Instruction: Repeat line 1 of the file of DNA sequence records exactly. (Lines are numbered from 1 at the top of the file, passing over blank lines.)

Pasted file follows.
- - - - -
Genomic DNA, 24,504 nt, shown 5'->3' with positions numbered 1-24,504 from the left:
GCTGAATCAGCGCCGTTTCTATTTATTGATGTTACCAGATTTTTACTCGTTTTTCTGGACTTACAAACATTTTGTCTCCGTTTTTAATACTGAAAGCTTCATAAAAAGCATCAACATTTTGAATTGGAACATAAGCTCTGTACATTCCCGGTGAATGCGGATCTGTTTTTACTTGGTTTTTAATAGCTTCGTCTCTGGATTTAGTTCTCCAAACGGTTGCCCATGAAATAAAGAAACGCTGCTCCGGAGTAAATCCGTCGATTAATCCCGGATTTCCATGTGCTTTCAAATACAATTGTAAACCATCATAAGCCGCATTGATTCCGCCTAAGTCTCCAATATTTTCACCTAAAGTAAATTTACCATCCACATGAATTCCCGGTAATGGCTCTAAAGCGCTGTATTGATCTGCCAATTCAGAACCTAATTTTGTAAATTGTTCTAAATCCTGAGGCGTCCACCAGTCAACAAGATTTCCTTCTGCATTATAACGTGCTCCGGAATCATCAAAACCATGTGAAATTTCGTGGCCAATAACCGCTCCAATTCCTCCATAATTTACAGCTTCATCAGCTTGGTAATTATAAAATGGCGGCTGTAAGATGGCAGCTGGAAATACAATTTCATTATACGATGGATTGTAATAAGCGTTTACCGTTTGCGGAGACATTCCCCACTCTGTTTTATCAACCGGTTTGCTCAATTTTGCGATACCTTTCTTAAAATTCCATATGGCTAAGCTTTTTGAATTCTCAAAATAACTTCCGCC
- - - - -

Genomic DNA, 24,504 nt, shown 5'->3' with positions numbered 1-24,504 from the left: